Improving mod_perl Driven Site's Performance -- Part IV: Sharing Memory Page 6

I'm going to use the Apache::Registry script memuse.pl which consists of two parts: the first one preloads a bunch of modules (that most of them aren't going to be used), the second part reports the memory size and the shared memory size used by the single child process that I start. And of course it prints the difference between the two sizes.

  use strict;
  use CGI ();
  use DB_File ();
  use LWP::UserAgent ();
  use Storable ();
  use DBI ();
  use GTop ();
  my  = shift;
  my  = GTop->new->proc_mem(20992);
  my   = ->size;
  my  = ->share;
  my   =  - ;
  printf "%10s %10s %10s\n", qw(Size Shared Difference);
  printf "%10d %10d %10d (bytes)\n",,,;

First I restart the server and execute this CGI script when none of the above modules preloaded. Here is the result:

     Size   Shared     Diff
  4706304  2134016  2572288 (bytes)

Now I take all the modules:

  use strict;
  use CGI ();
  use DB_File ();
  use LWP::UserAgent ();
  use Storable ();
  use DBI ();
  use GTop ();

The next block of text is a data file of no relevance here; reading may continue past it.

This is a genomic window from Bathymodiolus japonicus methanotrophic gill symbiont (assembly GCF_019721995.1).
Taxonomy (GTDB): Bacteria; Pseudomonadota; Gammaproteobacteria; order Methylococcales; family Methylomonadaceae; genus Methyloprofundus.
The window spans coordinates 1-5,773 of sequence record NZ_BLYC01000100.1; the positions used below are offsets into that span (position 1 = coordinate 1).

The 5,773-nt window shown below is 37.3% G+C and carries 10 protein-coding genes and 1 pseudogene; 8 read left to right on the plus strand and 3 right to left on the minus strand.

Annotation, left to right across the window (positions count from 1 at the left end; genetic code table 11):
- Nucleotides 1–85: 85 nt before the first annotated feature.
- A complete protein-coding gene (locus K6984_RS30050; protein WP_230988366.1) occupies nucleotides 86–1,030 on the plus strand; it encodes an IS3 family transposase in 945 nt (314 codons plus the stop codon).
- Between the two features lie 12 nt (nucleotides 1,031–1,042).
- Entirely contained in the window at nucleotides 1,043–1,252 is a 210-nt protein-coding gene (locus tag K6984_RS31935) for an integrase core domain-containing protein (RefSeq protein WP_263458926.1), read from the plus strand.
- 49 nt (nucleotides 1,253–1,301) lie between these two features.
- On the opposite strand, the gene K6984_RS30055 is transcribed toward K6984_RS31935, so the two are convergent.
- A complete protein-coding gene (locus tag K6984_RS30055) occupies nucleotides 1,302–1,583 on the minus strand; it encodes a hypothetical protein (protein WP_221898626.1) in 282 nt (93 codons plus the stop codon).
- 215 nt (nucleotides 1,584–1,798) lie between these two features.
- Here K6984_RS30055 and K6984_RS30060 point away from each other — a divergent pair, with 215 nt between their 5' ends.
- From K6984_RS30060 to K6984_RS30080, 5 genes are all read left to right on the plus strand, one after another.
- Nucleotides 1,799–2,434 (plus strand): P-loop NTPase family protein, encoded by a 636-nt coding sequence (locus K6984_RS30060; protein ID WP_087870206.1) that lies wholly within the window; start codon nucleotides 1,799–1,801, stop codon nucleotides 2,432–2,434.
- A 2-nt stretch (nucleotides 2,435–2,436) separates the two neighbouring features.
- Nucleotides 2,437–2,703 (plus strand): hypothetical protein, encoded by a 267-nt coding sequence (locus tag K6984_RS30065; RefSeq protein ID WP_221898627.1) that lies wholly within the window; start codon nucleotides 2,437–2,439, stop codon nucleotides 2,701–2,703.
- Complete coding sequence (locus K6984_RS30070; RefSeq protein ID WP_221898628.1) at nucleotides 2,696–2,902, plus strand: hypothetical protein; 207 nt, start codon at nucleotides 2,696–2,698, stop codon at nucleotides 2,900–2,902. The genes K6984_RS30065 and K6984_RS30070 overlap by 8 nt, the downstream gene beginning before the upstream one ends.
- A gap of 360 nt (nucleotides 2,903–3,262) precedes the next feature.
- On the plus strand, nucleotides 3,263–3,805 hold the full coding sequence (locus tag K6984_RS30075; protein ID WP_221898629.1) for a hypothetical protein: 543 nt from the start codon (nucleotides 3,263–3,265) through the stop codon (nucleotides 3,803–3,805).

and copy them into the startup script, so they will get preloaded. The script remains unchanged. I restart the server and execute it again. I get the following.

     Size   Shared    Diff
  4710400  3997696  712704 (bytes)

Let's put the two results into one table:

  Preloading    Size   Shared     Diff
     Yes     4710400  3997696   712704 (bytes)
      No     4706304  2134016  2572288 (bytes)
  Difference    4096  1863680 -1859584

You can clearly see that when the modules weren't preloaded, the shared memory pages size were about 1864Kb smaller relative to the case where the modules were preloaded.

Assuming that you have had 256M dedicated to the web server, if you didn't preload the modules, you could have:

  268435456 = X * 2572288 + 2134016
  X = (268435456 - 2134016) / 2572288 = 103

103 servers.

Now let's calculate the same thing with modules preloaded:

  268435456 = X * 712704 + 3997696
  X = (268435456 - 3997696) / 712704 = 371

You can have almost 4 times more servers!!!

Remember that I have mentioned before that memory pages gets dirty and the size of the shared memory gets smaller with time? So I have presented the ideal case where the shared memory stays intact. Therefore the real numbers will be a little bit different, but not far from the numbers in our example.

Also it's obvious that in your case it's possible that the process size will be bigger and the shared memory will be smaller, since you will use different modules and a different code. So you won't get this fantastic ratio, but this example certainly helps to feel the difference.


This article was originally published on Jan 8, 2001
Page 6 of 6

Thanks for your registration, follow us on our social networks to keep up-to-date